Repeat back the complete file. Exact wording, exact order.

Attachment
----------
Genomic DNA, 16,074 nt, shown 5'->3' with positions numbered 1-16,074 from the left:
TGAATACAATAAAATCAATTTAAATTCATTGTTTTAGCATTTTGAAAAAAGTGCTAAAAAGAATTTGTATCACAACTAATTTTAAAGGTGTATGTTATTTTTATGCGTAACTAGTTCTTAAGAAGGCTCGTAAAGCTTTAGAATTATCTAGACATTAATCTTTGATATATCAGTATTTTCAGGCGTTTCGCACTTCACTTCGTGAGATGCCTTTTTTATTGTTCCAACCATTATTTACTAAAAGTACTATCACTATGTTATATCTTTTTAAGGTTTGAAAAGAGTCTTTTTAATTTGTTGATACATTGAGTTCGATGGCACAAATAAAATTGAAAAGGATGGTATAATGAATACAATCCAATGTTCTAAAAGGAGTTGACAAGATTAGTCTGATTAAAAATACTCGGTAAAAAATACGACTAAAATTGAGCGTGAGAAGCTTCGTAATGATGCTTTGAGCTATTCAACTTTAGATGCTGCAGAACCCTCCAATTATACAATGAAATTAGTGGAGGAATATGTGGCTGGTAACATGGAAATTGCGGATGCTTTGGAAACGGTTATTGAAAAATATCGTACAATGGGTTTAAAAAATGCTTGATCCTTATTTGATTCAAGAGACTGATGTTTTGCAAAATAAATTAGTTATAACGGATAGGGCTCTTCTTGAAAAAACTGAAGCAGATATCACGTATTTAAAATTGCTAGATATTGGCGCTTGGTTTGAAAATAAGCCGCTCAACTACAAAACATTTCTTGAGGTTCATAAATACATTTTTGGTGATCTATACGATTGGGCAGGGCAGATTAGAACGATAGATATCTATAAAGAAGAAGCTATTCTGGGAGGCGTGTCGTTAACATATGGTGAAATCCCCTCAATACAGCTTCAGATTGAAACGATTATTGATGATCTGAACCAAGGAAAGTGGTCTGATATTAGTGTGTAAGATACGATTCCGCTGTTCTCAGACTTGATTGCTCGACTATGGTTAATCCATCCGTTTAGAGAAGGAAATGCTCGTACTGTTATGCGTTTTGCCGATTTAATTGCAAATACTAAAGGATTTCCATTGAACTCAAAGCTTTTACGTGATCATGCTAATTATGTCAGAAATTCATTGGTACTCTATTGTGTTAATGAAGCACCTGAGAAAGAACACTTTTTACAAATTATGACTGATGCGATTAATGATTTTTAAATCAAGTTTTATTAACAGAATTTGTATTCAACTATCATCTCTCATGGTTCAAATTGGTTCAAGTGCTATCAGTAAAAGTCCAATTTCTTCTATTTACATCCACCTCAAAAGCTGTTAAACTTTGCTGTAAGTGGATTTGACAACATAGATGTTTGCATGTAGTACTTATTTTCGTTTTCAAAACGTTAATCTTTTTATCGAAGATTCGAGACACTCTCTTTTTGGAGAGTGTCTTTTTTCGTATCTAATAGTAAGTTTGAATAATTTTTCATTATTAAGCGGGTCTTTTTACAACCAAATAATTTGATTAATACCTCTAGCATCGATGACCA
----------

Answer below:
Genomic DNA, 16,074 nt, shown 5'->3' with positions numbered 1-16,074 from the left:
TGAATACAATAAAATCAATTTAAATTCATTGTTTTAGCATTTTGAAAAAAGTGCTAAAAAGAATTTGTATCACAACTAATTTTAAAGGTGTATGTTATTTTTATGCGTAACTAGTTCTTAAGAAGGCTCGTAAAGCTTTAGAATTATCTAGACATTAATCTTTGATATATCAGTATTTTCAGGCGTTTCGCACTTCACTTCGTGAGATGCCTTTTTTATTGTTCCAACCATTATTTACTAAAAGTACTATCACTATGTTATATCTTTTTAAGGTTTGAAAAGAGTCTTTTTAATTTGTTGATACATTGAGTTCGATGGCACAAATAAAATTGAAAAGGATGGTATAATGAATACAATCCAATGTTCTAAAAGGAGTTGACAAGATTAGTCTGATTAAAAATACTCGGTAAAAAATACGACTAAAATTGAGCGTGAGAAGCTTCGTAATGATGCTTTGAGCTATTCAACTTTAGATGCTGCAGAACCCTCCAATTATACAATGAAATTAGTGGAGGAATATGTGGCTGGTAACATGGAAATTGCGGATGCTTTGGAAACGGTTATTGAAAAATATCGTACAATGGGTTTAAAAAATGCTTGATCCTTATTTGATTCAAGAGACTGATGTTTTGCAAAATAAATTAGTTATAACGGATAGGGCTCTTCTTGAAAAAACTGAAGCAGATATCACGTATTTAAAATTGCTAGATATTGGCGCTTGGTTTGAAAATAAGCCGCTCAACTACAAAACATTTCTTGAGGTTCATAAATACATTTTTGGTGATCTATACGATTGGGCAGGGCAGATTAGAACGATAGATATCTATAAAGAAGAAGCTATTCTGGGAGGCGTGTCGTTAACATATGGTGAAATCCCCTCAATACAGCTTCAGATTGAAACGATTATTGATGATCTGAACCAAGGAAAGTGGTCTGATATTAGTGTGTAAGATACGATTCCGCTGTTCTCAGACTTGATTGCTCGACTATGGTTAATCCATCCGTTTAGAGAAGGAAATGCTCGTACTGTTATGCGTTTTGCCGATTTAATTGCAAATACTAAAGGATTTCCATTGAACTCAAAGCTTTTACGTGATCATGCTAATTATGTCAGAAATTCATTGGTACTCTATTGTGTTAATGAAGCACCTGAGAAAGAACACTTTTTACAAATTATGACTGATGCGATTAATGATTTTTAAATCAAGTTTTATTAACAGAATTTGTATTCAACTATCATCTCTCATGGTTCAAATTGGTTCAAGTGCTATCAGTAAAAGTCCAATTTCTTCTATTTACATCCACCTCAAAAGCTGTTAAACTTTGCTGTAAGTGGATTTGACAACATAGATGTTTGCATGTAGTACTTATTTTCGTTTTCAAAACGTTAATCTTTTTATCGAAGATTCGAGACACTCTCTTTTTGGAGAGTGTCTTTTTTCGTATCTAATAGTAAGTTTGAATAATTTTTCATTATTAAGCGGGTCTTTTTACAACCAAATAATTTGATTAATACCTCTAGCATCGATGACCA